Month after month, IO Interactive continues to deliver on their promise of new and exciting content for their latest entry in the beloved Hitman franchise. Aptly named Freedom Fighters, another fantastic IO Interactive property the UK-based studio should seriously consider revamping, Agent 47 is flown away from across the globe to Colorado USA where he’s charged with taking down four targets that are believed to be connected to the contract killings of the past four episodes. This isn’t coming from an anonymous private contract, but rather the ICA (International Contract Agency) itself as the plot continues to thicken on the individual who shadows Agent 47. With this being the penultimate episode, one would expect a big turning point for the series, especially considering the last few installments have been hit or miss, and to a certain degree, it doesn’t disappoint. While Hitman was considered a reboot by many, Freedom Fighters helps shed some light on the timeline of where the game sits, and with direct references between Silent Assassin and Blood Money, it seems everything is properly interwoven into a rather intriguing, albeit vague story.
The past Hitman episodes have been very good at giving you excuses why you should take out specific targets. They’re all generally the lowest of low human beings who prey off the weak in some way, be it with information, money or horrific acts, but the fifth episode actually made me question why I was killing someone: Penelope Graves. Maybe it’s just a moral issue, but after reading her biography, I almost felt bad having to leave her body in the slurry pit. Sure, she’s a part of this dangerous militia group, but she’s a new recruit, and that’s only because the system she was so proud of failed her when she found evidence of mass corruption in the UN and her previous employer, Interpol, refused to do anything about it. On top of that, she was born a genius, so having to pull the trigger almost felt wrong, but alas, a job is a job. The rest of the targets are head honcho terrorist Sean Rose, psychopath interrogator Ezra Berg, and veteran assassin Maya Parvati. All of them are awful people in the Hitman universe, and IO Interactive gives you every reason why they shouldn’t live past the conclusion of Freedom Fighters.
The most impressive part about Freedom Fighters is the location. No, it’s not an exotic sectioned off area like Sapienza or Bangkok – in fact the environment in Colorado isn’t really breathing with much life – it’s that this is immediately a hostile location. There’s no time for poking and prodding every area to see what you can get away with; right from the get go, if you’re seen, this militia group of come at you with all their force. There’s just something exciting about there being no safe zones, and Freedom Fighters does this perfectly as getting into costume is mandatory for sneaking around a camp filled to the brim with violent murderers. There’s even a huge difference in the sections of the map, with a rundown house that actually looks well lived in thanks to the hackers and all of their technological gear, a training ground barn, a small barracks, a rather disgusting pit, and much more. While Colorado’s aesthetic is drab compared to the rest of the episodes, it certainly makes up for it in diverse environmental layout.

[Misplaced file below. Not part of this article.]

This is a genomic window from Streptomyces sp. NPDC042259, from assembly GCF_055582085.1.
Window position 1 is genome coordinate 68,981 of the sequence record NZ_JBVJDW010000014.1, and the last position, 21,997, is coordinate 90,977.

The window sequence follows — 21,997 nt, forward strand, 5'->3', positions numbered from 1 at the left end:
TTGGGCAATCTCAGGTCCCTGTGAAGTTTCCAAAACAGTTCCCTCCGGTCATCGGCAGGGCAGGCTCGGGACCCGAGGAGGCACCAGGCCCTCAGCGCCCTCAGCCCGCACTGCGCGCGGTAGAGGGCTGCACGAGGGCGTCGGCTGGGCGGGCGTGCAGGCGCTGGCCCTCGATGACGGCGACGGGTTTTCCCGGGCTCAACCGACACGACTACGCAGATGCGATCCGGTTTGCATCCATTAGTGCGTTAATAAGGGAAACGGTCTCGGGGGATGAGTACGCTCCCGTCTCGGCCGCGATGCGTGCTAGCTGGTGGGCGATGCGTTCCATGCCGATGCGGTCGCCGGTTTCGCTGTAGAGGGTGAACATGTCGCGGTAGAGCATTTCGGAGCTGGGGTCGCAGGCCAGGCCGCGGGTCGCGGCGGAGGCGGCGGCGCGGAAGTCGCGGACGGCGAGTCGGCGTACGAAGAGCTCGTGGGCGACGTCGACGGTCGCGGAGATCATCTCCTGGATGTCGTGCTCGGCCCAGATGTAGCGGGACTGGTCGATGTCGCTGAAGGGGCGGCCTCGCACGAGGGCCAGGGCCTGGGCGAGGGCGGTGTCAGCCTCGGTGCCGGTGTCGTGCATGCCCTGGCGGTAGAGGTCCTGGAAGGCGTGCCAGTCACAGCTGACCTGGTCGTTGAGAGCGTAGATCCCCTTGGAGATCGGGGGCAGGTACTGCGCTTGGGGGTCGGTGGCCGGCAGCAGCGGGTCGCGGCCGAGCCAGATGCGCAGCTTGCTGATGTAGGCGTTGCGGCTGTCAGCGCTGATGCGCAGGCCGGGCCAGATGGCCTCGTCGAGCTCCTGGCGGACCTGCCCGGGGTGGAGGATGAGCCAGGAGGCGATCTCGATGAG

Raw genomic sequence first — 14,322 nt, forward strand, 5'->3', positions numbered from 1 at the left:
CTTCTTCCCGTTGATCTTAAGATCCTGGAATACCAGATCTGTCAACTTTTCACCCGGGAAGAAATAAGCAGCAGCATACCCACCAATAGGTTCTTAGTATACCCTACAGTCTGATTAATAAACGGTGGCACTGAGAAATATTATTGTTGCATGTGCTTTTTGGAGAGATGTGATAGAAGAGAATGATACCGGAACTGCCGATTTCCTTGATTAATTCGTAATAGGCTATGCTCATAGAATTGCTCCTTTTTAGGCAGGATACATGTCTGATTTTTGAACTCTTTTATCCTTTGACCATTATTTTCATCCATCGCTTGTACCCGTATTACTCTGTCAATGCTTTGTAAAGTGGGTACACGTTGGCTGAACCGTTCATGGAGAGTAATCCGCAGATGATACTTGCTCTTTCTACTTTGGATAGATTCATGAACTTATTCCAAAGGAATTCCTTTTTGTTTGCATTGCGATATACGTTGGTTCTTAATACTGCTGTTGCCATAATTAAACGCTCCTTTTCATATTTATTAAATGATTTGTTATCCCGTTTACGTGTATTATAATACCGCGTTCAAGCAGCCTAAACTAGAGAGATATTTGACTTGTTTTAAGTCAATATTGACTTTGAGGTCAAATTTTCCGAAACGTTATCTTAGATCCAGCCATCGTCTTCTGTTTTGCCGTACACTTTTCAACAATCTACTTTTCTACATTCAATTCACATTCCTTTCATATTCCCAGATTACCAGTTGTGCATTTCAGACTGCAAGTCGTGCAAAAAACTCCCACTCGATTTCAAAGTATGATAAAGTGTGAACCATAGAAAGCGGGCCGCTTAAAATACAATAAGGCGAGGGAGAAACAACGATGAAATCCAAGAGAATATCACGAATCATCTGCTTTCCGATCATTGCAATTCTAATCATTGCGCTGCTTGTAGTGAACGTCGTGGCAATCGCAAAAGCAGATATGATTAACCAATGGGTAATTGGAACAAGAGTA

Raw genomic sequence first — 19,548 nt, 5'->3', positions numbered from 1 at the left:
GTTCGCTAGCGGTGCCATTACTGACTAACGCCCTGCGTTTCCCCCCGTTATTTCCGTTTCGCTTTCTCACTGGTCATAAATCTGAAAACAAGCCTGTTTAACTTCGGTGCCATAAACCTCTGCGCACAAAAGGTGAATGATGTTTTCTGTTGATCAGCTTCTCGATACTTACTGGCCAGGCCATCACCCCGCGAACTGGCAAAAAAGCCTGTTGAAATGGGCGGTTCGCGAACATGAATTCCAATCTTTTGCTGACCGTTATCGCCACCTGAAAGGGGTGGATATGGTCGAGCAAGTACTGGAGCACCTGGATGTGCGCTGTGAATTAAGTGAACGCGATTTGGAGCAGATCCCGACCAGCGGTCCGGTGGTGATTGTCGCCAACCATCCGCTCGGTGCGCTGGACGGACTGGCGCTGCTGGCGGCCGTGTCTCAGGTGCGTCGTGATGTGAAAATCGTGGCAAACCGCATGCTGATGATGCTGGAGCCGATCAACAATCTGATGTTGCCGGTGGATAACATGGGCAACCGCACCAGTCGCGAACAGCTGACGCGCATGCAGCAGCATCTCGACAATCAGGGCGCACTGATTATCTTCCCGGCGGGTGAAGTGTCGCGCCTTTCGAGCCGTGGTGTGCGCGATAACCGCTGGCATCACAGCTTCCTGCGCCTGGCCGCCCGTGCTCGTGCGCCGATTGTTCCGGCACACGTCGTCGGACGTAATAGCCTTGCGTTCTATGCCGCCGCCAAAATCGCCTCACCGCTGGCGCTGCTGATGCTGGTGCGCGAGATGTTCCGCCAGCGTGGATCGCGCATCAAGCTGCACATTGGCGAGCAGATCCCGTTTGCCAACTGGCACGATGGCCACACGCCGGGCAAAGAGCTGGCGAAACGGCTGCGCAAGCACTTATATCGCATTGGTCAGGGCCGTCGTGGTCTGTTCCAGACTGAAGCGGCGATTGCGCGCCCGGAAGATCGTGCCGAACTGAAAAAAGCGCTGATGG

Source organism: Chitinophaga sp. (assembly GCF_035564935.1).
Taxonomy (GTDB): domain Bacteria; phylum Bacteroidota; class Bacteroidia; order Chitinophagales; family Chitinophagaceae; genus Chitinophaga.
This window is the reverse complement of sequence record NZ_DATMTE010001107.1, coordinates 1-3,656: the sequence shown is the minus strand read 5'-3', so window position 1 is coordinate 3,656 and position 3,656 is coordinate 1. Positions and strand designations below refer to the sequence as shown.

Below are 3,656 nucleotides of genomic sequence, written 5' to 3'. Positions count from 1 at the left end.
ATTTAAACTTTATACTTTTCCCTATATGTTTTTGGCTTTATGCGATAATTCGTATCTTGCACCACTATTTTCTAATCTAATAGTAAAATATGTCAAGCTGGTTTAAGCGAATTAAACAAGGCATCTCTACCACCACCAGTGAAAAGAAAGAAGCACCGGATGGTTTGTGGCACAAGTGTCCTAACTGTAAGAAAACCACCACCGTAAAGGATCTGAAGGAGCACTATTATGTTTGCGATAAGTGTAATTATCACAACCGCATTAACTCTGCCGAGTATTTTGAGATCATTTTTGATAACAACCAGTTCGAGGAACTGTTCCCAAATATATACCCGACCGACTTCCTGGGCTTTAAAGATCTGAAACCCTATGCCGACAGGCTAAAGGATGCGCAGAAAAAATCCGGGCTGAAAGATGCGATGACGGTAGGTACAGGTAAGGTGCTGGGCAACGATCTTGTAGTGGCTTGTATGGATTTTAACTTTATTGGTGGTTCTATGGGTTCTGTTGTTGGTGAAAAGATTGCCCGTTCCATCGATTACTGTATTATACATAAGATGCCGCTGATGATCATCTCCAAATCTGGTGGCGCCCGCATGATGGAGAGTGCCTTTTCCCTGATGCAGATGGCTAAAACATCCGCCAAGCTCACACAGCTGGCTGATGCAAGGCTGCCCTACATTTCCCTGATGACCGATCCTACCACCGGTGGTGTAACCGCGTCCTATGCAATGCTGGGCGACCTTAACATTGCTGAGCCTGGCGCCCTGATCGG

Unfortunately, it’s not all great. Probably the only disappointing aspect of the fifth episode is the few opportunities that are given. There’s definitely a decent number of challenges to complete, roughly three or so general ways in assassinating each individual, but the unique opportunities are far fewer. Sean Rose gets the brunt of things as there are three story-related deaths that can occur, when the others are handed only one a piece. Maya can have a training accident, Ezra can be holed up in his shed for Agent 47 to get the jump on him, and Penelope can take some time to think things over while conveniently leaning over the deadly looking slurry pit. Penelope also has the largest pathing outside of Sean, so there’s no excuse for her to only have one unique death, while Erza and Maya are more constrained within a general vicinity. Regardless, there’s still some enjoyable, and rather comical, ways to see each target go. There’s something about having a short, gameplay-interrupted scene where Sean blows up from an email that’s just so appealing. There’s still quite a few entertaining assassinations to be found, but there could have been more opportunities given the increased number of targets over the previous episodes.
There’s no denying that Hitman has had a rocky couple of episodes as of late. While they had their moments, they lacked the impact something like Sapienza and Italy supplied. Colorado is a little better as provides a rather entertaining playground for Agent 47 to explore while having to rely on the shadows, but there’s still a lot that can be improved. There’s double the number of targets that need to be taken out, along with a post-kill objective, but the number of unique opportunities has been reduced per individual. The camp provides a strong amount of variety for its size, although it’s easily the drabbest and most uninteresting location from an artistic standpoint. The story is also advanced more than before, even more so catering towards longtime fans, but remains intentionally vague to the point of frustration. As a penultimate episode to the first season, Freedom Fighters makes an effective statement, even though there are flaws in its execution.